9. The Sun Shines Over the Sanggan River by Ding Ling. Ding Ling’s novel, winner of the 1951 Stalin Prize, is a lively, educational, and comprehensive novelization of the land reform campaign that saw the mobilization of the peasantry against the landlord class in rural China during the revolution. The novel’s characters illustrates the class contradictions enveloping the countryside during this period of social upheaval. And while the lives of the individual characters are fleshed out in the course of the narrative, the story is not driven by formal conventions of personal character development in the vein of the traditional western novel. Portrayal of the protagonists here serves the purpose of illuminating the conflicting economic and ideological positions of different social classes as they played out in a concrete historical setting. Some highlights of the novel include its training focus on the functioning of a Party work team sent to supervise the land reform campaign in Nuanshui. Also important is the novel’s depiction of the dynamics between the local Party branch at the village level and the Party’s district organization as they mobilize the masses to implement the Party center’s land reform program. In this regard, Ding Ling does not shy from showing the Party cadres’ shortcomings and contradictions with each other and with the people to serve lessons to the reader on what an ideal comrade should be. Indeed, Ding Ling is able to do this because of her concrete involvement in these struggles which shines through every page. Ultimately, the novel is less about individual heroes but of the rural masses collectively standing up to generations of injustice. Which is why some of the most memorable scenes of the novel involves the part when poor peasants begin to confront their erstwhile landed exploiters. Especially poignant is the climax when the villagers as organized by the Party collectively bring out their bitterness against the local despot schemer Qian and put Maoist justice into action.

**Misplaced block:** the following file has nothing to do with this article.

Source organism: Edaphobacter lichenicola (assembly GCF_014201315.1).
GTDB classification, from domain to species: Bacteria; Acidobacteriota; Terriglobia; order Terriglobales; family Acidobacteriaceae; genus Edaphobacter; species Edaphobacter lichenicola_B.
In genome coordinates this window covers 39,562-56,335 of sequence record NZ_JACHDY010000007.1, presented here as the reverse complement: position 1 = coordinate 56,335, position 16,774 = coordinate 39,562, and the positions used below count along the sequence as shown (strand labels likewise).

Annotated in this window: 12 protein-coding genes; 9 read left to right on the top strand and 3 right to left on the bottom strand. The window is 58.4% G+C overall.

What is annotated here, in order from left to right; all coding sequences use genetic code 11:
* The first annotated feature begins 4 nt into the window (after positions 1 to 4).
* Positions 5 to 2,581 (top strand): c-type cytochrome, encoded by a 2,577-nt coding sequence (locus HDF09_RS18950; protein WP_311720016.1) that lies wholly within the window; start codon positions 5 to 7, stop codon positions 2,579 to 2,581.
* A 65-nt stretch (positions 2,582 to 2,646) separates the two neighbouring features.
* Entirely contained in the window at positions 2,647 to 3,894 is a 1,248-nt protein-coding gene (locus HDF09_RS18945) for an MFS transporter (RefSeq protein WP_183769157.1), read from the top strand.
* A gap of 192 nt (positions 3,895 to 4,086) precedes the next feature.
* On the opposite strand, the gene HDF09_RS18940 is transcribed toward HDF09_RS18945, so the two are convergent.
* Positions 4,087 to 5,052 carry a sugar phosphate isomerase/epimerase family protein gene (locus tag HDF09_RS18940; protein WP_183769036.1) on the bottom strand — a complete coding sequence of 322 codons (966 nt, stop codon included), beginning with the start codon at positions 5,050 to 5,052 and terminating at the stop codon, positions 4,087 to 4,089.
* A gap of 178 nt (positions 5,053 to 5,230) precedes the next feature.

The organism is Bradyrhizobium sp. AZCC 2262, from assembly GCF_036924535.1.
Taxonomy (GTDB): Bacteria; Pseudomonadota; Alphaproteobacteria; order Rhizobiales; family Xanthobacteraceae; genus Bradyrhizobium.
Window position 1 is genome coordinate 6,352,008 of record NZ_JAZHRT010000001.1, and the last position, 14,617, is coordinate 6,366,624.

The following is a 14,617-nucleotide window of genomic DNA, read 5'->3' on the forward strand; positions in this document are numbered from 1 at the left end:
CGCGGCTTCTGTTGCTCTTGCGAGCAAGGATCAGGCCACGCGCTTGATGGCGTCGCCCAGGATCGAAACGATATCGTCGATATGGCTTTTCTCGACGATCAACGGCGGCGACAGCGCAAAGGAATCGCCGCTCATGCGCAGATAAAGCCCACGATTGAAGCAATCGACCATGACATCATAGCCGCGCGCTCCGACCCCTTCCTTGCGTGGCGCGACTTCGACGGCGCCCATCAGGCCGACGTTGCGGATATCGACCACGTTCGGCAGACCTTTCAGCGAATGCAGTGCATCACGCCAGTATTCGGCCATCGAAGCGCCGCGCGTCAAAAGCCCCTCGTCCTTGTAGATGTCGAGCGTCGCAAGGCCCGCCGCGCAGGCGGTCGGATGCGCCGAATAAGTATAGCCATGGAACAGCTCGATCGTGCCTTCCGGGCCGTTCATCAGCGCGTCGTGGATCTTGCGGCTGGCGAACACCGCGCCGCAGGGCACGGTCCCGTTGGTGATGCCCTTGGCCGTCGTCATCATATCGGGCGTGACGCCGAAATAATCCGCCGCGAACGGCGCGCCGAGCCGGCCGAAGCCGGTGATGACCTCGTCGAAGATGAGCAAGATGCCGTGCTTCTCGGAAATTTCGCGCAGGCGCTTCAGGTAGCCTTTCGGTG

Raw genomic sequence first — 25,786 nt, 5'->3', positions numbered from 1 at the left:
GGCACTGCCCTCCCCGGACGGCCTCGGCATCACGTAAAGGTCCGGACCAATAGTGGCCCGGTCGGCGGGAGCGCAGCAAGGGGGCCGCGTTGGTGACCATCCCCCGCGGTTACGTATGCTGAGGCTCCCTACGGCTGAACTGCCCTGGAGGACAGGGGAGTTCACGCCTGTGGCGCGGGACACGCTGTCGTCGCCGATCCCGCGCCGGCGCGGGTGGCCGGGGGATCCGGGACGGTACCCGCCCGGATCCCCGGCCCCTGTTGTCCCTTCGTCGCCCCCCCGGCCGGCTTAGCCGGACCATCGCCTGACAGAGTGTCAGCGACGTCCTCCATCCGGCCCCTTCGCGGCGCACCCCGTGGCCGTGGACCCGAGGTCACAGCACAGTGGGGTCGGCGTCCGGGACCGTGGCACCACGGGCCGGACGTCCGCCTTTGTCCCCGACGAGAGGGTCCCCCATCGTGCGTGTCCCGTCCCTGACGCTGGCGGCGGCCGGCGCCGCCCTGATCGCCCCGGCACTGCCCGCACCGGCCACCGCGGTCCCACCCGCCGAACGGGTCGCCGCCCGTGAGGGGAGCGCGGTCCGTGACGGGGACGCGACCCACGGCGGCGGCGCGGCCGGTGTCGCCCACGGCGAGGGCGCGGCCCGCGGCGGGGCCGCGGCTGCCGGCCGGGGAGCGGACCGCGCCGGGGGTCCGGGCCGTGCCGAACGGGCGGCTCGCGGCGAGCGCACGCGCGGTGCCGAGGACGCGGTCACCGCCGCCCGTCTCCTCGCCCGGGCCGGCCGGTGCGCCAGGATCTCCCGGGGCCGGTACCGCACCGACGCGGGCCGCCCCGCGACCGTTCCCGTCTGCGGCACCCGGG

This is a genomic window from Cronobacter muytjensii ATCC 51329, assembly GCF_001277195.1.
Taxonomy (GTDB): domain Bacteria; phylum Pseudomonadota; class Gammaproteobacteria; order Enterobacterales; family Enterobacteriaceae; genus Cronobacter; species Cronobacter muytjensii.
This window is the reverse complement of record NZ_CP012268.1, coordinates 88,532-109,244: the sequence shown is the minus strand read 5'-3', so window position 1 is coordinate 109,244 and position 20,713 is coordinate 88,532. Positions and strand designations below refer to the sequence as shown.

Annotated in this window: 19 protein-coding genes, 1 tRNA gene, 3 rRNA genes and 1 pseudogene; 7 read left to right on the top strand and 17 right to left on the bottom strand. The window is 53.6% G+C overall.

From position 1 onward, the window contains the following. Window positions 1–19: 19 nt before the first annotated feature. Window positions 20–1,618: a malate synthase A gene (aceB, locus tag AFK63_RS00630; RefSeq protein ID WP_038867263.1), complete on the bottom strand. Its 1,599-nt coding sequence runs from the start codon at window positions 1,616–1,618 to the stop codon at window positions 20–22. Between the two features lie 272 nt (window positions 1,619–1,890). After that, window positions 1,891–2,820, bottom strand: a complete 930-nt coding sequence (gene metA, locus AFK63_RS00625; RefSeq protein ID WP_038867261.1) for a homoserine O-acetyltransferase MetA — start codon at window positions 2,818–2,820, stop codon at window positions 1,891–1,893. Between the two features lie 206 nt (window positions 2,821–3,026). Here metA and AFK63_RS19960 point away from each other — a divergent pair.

10. Reflections on Revolution and Prospects: Interviews by Rainer Werning with Jose Maria Sison. Don’t let the rather plain book cover deceive you. This volume is a necessary updating of two previous interviews with the founding chair of the communist party in the Philippine done in the 1980s (also by Werning) and in the early 2000 (with Ninotchka Rosca). In a way, this is a legacy book which sums up the crucial contributions of Sison to the Philippine revolution and what this has achieved so far. The book comes with a lucid and moving preface by E. San Juan Jr.

Other notable books I’ve I’ve been using frequently in 2019 includes the following: (a) Brains of the Nation by Resil Mojares and Philippines: A Past Revisited by Renato Constantino, and The Covert Presence by Alice Guillermo for my Philippine Studies classes; (b) Barbara Foley’s Marxist Literary Criticism Today which served as main textbook for my literature classes; (c) Verso’s reprint of Mao Zedong’s On Practice and Contradiction, Mao Zedong on Dialectical Materialism edited by Nick Knight, and Christian Fuchs’ Foundations of Critical Media and Information Studies that helped me develop the theoretical framework for my thesis; (d) Lualhati Abreu’s Dusking, Dawning, Antonio Zumel’s Radical Prose, and Subversive Lives: A Family Memoir of the Marcos Years that helped me describe the context of Filipino revolutionary journalism in the 1980s for my thesis.